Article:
RECONNAISANCE OF THE ELDONS
(THE CLIMBING OF MARBLE BLUFF)
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Note: The reports have been scanned in as written. I have included the height and distance indications, e.g.:
(1000'- 12m.- 4.45p.m.)
which read as follows: height in feet - miles for the day - time.
On Sunday [March 2nd. 1947] the weather was still unsettled but gave an indication towards night of an improvement. Consequently, preparations were made for a one-day thrust at the Eldons. Astir well before daybreak, it was difficult to assess weather prospects as a heavy morning mist enveloped the valley. At 5.55 a.m. I started off in a bad light, taking the rough road opposite the picnic ground and followed it along beyond the huts to its northern limit (2m. - 6.30 a.m.).
Continuing onward, I veered away from the river slightly in order to keep to the clear country. The mist-drenched button grass soon had my trousers unpleasantly saturated. Slowly the mist began to thin, sunshine lighting the nearby peaks and revealing the presence of some cloud. Alternate button grass, tussocks or low ti-tree patches ran out as I neared the level of the big quartzite hill on the opposite bank of the stream, so I swung in towards the river through wattles and high, thick bracken ferns, finally coming out on the river in a mixed myrtle and gum forest containing an immense variety of tree growth (7.50 a.m.) opposite the foot of the southern crag of the quartzite hill aforementioned. The river was very pretty here - the southern limit of the forest zone in this region. The mist had now evaporated, revealing the cloud-capped Eldon Peak ahead.
Continuing slowly up-stream, I had to zig-zag through all manner of scrub - fern, cutting grass, dogwood and fallen tree - until it became obvious that it was impossible to make Eldon Bluff in a day trip under such conditions. At 8.45 a.m. I was immediately opposite the centre of "Quartzite Hill", every outcrop of which gleamed brightly in the sunshine. Electing to climb Quartzite Hill [(re-named) Marble Bluff] as its summit should reveal what lay ahead towards the Eldons, I took off my footwear and waded a convenient ford, resuming from the other bank (850’ – 5m. - 9.12 a.m.). Eldon Peak was a grand sight to the N.N.E., rising steeply above a stream bordered with myrtle, leatherwood, blackwood, wattle, sassafras, ti-tree, laurel and gum. Quartzite Hill was to the W.N.W. and rose steeply straight above the river. The climb was rather hard owing to the thick ti-tree scrub which covered a big portion of the ascent. The latter portion of the climb was relatively easy and I made the top of the northern crag (2620’ – 6m. - 11.10 a.m.).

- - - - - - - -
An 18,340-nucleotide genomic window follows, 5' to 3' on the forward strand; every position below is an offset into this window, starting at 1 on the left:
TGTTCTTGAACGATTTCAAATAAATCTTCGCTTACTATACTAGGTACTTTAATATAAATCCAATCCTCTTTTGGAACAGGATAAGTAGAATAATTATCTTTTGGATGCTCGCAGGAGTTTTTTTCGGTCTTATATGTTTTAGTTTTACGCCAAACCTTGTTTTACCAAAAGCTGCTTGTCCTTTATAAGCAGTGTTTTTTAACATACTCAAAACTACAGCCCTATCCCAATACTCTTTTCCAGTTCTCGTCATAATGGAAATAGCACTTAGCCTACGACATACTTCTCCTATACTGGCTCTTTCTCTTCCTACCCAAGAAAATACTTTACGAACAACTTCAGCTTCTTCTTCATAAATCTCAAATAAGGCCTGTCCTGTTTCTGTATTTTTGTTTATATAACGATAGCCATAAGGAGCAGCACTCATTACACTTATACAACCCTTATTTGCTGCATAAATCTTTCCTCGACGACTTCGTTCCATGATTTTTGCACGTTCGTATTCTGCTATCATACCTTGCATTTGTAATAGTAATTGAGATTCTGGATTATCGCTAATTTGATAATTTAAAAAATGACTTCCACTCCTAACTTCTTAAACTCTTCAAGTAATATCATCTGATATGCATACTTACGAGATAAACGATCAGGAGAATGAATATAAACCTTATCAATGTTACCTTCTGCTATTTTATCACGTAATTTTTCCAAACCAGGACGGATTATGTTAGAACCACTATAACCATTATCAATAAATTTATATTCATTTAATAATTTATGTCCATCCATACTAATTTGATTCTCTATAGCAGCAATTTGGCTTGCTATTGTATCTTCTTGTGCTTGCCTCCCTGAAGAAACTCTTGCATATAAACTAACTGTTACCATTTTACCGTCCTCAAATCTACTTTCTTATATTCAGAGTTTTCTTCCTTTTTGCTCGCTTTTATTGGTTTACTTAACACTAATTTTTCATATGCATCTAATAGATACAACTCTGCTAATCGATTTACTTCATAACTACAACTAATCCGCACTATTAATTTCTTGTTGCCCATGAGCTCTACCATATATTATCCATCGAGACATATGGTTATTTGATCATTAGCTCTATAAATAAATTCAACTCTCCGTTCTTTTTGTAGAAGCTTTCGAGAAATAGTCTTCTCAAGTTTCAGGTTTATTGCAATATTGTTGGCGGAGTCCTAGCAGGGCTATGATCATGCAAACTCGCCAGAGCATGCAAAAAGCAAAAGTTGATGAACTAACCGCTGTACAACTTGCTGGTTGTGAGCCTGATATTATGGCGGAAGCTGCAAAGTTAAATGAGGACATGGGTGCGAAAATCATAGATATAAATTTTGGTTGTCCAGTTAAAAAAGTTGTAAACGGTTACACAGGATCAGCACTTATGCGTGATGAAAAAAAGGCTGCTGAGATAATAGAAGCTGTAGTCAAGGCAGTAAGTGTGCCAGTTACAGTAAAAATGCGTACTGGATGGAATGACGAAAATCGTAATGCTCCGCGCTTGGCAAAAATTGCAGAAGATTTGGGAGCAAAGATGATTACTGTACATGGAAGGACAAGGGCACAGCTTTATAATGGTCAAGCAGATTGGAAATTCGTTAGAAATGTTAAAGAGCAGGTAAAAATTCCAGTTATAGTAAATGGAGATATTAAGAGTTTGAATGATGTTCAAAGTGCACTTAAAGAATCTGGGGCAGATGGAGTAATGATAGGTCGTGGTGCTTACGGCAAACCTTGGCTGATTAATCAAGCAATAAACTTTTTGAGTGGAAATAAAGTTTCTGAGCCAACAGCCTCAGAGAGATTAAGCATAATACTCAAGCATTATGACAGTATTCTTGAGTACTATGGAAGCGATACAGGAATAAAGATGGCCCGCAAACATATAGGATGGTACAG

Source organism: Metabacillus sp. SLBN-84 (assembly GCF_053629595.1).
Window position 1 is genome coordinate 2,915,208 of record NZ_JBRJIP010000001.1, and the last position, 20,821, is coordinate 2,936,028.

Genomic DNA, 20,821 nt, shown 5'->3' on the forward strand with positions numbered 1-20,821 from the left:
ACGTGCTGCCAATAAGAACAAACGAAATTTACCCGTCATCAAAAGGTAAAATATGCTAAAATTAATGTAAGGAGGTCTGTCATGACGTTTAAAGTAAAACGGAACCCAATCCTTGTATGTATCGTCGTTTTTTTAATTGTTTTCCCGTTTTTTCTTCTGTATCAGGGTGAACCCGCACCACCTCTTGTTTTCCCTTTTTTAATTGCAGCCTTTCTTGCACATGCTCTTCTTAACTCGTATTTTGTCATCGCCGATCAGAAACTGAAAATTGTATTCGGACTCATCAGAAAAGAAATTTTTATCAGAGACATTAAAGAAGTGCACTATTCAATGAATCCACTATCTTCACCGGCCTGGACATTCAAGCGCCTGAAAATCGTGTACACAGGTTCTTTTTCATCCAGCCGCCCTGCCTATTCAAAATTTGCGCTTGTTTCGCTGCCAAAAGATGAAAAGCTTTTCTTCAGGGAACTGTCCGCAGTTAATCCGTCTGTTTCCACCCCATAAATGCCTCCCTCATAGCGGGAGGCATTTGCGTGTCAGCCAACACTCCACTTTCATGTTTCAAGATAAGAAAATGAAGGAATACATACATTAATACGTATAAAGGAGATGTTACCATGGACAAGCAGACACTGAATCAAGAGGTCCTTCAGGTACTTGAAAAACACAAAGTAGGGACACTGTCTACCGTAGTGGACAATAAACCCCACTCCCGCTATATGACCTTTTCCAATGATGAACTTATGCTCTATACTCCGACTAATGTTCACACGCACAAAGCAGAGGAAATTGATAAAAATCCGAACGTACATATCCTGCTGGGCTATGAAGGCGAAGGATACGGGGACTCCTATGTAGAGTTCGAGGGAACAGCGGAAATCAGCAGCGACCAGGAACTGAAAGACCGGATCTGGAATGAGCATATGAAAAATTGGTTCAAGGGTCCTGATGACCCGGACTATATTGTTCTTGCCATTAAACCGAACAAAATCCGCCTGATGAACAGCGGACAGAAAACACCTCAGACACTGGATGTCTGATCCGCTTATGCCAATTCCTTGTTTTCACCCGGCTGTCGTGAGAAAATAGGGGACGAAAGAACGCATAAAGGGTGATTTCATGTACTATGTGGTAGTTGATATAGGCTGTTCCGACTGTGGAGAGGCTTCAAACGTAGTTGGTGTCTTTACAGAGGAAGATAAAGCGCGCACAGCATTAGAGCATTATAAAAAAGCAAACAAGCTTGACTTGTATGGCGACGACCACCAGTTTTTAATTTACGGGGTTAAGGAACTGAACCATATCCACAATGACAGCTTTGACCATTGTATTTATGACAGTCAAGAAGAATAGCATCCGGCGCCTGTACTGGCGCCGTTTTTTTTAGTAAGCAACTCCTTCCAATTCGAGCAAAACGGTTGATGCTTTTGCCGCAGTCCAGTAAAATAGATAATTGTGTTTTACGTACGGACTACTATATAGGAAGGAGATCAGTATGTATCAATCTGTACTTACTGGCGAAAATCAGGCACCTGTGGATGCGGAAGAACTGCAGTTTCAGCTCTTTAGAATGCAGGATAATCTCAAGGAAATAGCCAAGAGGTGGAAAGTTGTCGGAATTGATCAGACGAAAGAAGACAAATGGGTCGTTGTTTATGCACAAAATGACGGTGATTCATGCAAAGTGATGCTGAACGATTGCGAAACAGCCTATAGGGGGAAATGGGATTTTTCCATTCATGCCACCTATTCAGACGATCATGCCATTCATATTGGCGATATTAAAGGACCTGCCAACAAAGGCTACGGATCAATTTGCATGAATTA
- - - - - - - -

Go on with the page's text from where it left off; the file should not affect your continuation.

From here an excellent view of Eldon Peak in the N.E. was available and the South Eldon valley was unfolded to the east. Mt. Gell in the E. by S., the Frenchman in the S.E. by S. and a few peaks to the westward were visible in spite of increasing cloud. But more important was the possibilities of a practical route to the Eldons. It became evident that had I persevered beyond the point where I believed the button grass ended, I would have run into a further clearing which would have taken me forward fairly close to the South Eldon River. Between this stream and the southern prong of the Eldons, a series of small button grass clearings led around the south west corner from where a fairly practical ascent to Eldon Peak existed from the S.W.. This appeared to be the best route and it should be possible to reach the base of the Eldons within three hours from the end of the road, although the actual ascent would probably require a further three hours. It was also revealed that I must have been within a quarter of a mile of the confluence of the two Eldons when I left the river.
After a light meal, I left this vantage point at 12.5 p.m. in a cool southerly, heading for the highest point of Quartzite Hill a little to the south across undulating button grass. Reaching this point at 12.18 p.m. (2660’), I was soon under way again at 12.25 p.m. for home, electing to essay the more direct southern descent. I fared little better on this descent than on the ascent, this time owing to the steepness and slipperiness of the route, finding all manner of growth in the narrow chimney. In places, running water made the quartzite smooth and it gleamed like marble. The hill itself was almost 100% quartzite, even more so than the Frenchman.
Gaining the button grass at the foot at 2 p.m., my good fortune did not extend beyond the tiny creek ahead (2.8 p.m.), where thick bracken ferns appeared in almost endless array. Realising the futility of continuing along the west bank, I swung in to the river and located a reasonable ford (840’ - 2.13 p.m.), resuming from the east bank at 2.45 p.m..
Leaving the river behind, I pushed through the scrub and gained the clearing
to the east (2.55 p.m.) and plodded southward until I came up with the
end of the road (10½m. - 3.30 p.m.). It was a simple matter to
cover the remaining road journey and regain our camp at the King River
picnic ground (800’ - 12½m. – 4.7 p.m.). On the way
home to Launceston on the following Wednesday, we experienced more rain
but, in spite of the elements, I pushed in around the King Williams to
secure the marine fossils we had seen on our earlier trip to K.W.2 at
an elevation of 3100’.
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